Yes, in fact pretty much any rifle is "water-proof". Rifles are rather simple yet highly durable mechanical devices after all and as long as you make sure that the gun is free if water you'll be fine. There's a rifle drill for the AR-15 (and the M-16, in turn) for clearing it after it has been submerged for instance. If memory serves me it consists mostly of basic stuff like turning the barrel down and shaking it, working the action and some other stuff to make sure that there's no water left inside that could cause a jam.

Of course, we've gotten to the point now that we can produce firearms that no longer needs that. Case in point, the ACR:

The ACR isn't exactly unique in that respect though, some level of submersability is pretty much bog standard these days. Just make a Youtube search for "assault rifle submersion test" and you'll get tons of hits.

As for firing it underwater, now that's another ballgame entirely. Problem is, ballistics do not work the same way in water as in the air. Supersonic round in particular performs absolutely horribly underwater so as to the point where you might as well try to club the other diver to death with the gun rather than trying to shoot him

Normal guns don't work as intended either. You will get the first shot off without incident thanks to the fact that the firing pin is small enough not to be impeded by the water and because the powder in the round burns fast enough that it won't be extinguished. But the gun won't cycle because the water pressure will keep the bolt from travelling as intended which means that you'll instantly jam and won't get your next round chambered. It should also be pointed out that firing a gun underwater could cause stressing damage. Depending on the gun, it could get even worse - up to and including catastrophic failure.

Of course, there are guns designed specifically to be fired underwater and to the surprise of absolutely no-one the most succesfull concept is Russian:

This is the APS, developed by Vladimir Simonov to provide Soviet divers with a long-distance weapon for underwater combat. It fires custom 5.66x39 mm steel bolts from a 26-round cartridge at fully automatic, with a supposed underwater lethal range between 30 m (at a depth of 5 m) down to 11 m (at a depth of 40 m). It was especially designed around allowing water to leave the barrel to make room for the projectile, one of the biggest issues with firing conventional firearms underwater.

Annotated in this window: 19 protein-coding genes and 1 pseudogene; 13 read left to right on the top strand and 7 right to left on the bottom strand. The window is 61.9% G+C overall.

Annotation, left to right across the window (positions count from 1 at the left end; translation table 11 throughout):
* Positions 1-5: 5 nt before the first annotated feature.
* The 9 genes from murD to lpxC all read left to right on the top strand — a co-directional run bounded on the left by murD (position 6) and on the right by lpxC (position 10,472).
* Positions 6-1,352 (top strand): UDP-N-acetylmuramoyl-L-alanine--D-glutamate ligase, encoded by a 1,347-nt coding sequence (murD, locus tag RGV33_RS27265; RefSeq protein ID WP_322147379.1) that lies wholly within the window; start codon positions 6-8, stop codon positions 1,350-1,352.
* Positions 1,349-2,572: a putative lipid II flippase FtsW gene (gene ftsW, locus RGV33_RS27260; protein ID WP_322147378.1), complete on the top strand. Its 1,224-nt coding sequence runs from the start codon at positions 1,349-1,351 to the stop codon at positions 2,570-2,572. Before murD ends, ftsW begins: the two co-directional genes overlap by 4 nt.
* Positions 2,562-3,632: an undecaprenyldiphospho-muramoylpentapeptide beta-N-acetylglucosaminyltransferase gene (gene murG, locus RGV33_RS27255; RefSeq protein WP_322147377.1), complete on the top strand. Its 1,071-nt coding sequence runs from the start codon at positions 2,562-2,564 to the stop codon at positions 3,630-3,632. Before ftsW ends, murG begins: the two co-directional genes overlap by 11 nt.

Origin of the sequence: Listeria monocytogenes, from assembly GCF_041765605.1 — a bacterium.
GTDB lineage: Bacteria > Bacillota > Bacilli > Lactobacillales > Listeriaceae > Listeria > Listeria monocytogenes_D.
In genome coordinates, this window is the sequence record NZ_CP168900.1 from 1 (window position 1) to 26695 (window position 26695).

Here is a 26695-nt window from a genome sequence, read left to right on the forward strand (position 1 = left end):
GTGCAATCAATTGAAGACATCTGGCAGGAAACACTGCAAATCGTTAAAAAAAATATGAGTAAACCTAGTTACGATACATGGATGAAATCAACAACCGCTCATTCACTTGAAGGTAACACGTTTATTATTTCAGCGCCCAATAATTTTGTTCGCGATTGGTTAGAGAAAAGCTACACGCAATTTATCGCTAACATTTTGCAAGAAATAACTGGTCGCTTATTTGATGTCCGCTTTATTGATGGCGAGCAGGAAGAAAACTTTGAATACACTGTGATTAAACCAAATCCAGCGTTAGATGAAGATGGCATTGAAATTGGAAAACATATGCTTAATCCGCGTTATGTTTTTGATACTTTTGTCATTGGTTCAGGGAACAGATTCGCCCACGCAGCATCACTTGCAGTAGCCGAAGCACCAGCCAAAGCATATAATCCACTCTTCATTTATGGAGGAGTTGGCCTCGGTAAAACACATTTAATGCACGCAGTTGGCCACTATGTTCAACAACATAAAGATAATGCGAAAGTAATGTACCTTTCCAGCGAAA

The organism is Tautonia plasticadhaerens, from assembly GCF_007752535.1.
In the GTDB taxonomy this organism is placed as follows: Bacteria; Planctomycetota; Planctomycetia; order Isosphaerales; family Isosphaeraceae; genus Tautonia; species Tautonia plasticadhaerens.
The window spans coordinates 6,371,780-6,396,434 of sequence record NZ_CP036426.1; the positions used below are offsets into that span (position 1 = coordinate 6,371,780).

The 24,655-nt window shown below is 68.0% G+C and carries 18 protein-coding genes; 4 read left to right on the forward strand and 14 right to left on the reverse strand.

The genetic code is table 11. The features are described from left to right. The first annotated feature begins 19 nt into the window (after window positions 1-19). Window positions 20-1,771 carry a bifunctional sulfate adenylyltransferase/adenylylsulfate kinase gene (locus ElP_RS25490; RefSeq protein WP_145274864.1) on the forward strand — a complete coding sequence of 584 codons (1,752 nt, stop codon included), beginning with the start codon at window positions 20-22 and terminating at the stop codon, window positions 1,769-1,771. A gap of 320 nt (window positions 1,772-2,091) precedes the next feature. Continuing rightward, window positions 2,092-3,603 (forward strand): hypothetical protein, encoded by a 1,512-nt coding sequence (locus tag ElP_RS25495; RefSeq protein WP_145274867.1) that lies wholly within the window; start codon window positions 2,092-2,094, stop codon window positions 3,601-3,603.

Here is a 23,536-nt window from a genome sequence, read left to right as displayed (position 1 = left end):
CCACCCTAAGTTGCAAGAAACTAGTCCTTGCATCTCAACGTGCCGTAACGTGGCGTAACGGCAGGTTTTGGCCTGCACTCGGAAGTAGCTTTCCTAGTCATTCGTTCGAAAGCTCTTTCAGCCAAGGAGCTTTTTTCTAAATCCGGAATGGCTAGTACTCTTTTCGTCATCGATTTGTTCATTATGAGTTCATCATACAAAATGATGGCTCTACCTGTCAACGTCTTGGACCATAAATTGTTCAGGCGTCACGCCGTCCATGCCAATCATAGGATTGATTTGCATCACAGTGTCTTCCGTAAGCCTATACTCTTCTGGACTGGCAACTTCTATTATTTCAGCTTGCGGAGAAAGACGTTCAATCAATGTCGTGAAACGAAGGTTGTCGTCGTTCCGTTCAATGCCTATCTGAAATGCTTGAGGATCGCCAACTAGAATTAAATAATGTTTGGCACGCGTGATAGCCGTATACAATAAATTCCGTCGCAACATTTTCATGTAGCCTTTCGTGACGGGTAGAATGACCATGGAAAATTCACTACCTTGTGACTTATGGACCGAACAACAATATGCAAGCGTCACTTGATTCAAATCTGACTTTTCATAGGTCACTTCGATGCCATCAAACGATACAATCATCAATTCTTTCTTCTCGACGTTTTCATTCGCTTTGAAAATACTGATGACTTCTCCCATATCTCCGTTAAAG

According to the Wiki page it might even be the gun they use in that CoD: Ghost trailer (haven't gotten around to seeing it to confirm that).

#14 Edited by Nivash (241 posts) -

EDIT: Not to spam or anything but I found this video linked in the ACR vid and I'm including it here rightaway because it happens to handily illustrate everything i talked about in my post:

It's a comparative test between the HK416 and an unnamed "competitor" which is based on the AR-15 platform.

- The HK416 handles the same way as the ACR and can be fired immediately after submersion.

- The AR-15 suffers a catastrophic failure where the upper reciever fractures and parts are blown clean off.

The difference is that rifles designed in the last decade or so can take advantage of industrial advancement that allows for much tighter tolerances, better materials and overall a far more durable and reliable weapon which means that "Over the Beach" tests can be done without necessarily having to design the rifle around them.

At the end of the video they also show the HK416 firing "underwater" (although the barrel is still largely above water) that happens to demonstrate another thing I mentioned: even if you can fire the weapon underwater, it won't cycle. If you look closely you'll see the shooter working the action above water to fire off the last shots in the video, meaning it didn't cycle while submerged.